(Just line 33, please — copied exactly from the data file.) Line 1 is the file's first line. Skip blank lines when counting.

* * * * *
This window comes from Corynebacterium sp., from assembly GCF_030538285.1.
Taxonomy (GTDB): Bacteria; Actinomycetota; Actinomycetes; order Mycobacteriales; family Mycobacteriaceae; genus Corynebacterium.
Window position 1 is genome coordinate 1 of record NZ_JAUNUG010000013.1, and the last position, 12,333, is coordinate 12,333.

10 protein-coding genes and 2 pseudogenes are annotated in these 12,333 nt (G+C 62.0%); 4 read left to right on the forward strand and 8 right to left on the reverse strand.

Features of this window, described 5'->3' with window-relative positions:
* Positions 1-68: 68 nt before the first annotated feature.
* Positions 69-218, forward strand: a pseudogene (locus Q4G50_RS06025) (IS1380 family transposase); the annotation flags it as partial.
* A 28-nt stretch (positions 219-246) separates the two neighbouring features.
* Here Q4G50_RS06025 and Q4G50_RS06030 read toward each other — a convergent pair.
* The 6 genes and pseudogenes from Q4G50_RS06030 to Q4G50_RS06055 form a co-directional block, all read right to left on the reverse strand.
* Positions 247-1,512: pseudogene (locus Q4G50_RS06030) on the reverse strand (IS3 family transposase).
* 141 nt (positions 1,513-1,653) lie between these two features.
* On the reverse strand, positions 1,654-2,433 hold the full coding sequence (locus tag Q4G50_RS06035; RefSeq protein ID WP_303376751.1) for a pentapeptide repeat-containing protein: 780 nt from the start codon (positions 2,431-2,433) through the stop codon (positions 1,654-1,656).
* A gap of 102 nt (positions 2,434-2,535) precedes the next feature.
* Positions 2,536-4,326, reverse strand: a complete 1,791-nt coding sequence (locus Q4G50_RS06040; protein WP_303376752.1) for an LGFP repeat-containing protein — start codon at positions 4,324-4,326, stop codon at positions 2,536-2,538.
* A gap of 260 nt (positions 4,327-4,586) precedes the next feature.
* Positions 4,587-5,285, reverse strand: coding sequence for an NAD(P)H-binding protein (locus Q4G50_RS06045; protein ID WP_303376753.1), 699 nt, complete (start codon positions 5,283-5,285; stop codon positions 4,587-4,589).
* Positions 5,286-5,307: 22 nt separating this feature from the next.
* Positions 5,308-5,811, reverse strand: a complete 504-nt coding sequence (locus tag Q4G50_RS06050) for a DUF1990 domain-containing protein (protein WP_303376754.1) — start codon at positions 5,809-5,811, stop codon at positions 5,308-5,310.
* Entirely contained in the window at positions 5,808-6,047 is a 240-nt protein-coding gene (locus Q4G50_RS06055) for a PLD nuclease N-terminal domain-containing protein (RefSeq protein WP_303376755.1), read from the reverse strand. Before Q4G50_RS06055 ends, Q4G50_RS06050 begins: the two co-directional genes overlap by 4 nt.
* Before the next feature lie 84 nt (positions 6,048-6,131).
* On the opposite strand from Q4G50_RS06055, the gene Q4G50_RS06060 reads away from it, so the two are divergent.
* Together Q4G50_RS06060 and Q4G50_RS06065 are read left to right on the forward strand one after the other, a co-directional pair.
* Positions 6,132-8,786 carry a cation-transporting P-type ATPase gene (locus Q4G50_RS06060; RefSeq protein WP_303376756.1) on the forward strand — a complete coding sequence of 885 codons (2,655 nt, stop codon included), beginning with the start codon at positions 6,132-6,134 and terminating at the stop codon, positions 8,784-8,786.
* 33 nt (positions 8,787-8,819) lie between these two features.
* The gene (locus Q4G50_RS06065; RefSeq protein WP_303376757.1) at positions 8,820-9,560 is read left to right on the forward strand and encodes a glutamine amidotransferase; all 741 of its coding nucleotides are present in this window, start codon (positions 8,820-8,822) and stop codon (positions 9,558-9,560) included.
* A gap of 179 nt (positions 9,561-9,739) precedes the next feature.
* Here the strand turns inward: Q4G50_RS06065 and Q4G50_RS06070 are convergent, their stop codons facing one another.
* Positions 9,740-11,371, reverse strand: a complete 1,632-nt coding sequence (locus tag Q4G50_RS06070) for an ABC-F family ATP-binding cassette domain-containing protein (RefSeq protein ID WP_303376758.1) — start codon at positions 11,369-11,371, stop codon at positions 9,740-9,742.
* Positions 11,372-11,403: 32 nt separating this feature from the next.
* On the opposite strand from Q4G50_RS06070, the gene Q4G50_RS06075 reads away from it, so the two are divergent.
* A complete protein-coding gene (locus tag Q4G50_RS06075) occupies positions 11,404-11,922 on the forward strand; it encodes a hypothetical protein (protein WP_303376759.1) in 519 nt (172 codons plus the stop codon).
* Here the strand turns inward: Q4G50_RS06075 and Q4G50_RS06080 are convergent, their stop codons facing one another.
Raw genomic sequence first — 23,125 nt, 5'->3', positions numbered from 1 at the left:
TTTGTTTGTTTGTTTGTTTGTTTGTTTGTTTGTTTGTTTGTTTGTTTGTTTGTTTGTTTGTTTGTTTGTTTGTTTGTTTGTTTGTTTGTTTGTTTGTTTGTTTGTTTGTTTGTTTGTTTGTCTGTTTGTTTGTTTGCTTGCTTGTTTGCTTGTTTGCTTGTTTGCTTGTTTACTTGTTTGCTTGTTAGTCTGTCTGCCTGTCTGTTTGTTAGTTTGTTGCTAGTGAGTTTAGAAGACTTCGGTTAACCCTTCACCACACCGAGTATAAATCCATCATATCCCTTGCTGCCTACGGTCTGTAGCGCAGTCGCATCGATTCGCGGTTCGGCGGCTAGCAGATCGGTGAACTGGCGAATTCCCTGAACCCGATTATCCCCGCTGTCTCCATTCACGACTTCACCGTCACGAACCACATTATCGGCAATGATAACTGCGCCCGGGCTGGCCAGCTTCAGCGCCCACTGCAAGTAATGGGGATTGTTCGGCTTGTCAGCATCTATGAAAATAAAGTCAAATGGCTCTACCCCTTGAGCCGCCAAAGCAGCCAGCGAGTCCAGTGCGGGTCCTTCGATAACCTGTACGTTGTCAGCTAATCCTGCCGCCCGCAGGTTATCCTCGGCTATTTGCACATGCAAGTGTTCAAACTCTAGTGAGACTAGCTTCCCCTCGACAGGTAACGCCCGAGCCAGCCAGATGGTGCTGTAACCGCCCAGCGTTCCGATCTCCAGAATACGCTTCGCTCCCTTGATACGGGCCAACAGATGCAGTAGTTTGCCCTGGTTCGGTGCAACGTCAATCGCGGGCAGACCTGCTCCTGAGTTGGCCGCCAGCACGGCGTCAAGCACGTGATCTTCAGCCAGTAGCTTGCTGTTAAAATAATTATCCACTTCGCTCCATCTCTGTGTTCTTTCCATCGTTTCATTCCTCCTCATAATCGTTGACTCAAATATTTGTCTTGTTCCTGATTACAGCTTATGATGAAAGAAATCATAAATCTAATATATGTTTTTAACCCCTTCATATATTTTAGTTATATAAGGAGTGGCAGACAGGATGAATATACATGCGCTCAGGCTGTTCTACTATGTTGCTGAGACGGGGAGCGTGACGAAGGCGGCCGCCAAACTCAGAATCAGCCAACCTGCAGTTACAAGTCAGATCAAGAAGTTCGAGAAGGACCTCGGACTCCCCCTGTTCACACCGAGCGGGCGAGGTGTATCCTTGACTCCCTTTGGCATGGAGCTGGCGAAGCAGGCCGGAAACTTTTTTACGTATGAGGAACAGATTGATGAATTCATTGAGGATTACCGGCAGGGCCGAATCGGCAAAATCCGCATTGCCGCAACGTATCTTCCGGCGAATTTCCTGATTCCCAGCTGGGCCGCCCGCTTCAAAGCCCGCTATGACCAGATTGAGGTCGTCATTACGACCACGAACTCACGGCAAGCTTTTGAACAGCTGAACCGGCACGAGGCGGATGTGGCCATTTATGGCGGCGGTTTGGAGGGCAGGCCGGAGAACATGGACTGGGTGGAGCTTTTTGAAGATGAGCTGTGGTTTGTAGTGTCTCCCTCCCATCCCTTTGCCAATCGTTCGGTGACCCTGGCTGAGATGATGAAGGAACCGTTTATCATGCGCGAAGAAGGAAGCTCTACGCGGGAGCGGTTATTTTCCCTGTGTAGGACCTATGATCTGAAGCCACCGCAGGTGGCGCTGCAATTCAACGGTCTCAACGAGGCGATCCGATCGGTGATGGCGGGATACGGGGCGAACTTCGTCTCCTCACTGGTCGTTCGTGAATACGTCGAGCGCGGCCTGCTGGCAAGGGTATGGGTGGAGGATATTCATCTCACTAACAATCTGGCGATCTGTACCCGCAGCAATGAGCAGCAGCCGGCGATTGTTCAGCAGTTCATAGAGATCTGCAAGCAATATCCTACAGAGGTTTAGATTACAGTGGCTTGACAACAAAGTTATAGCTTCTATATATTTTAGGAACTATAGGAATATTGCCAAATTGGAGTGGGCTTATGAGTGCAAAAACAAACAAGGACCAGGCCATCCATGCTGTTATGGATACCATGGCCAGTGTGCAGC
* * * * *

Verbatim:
* Here the strand turns inward: Q4G50_RS06075 and Q4G50_RS06080 are convergent, their stop codons facing one another.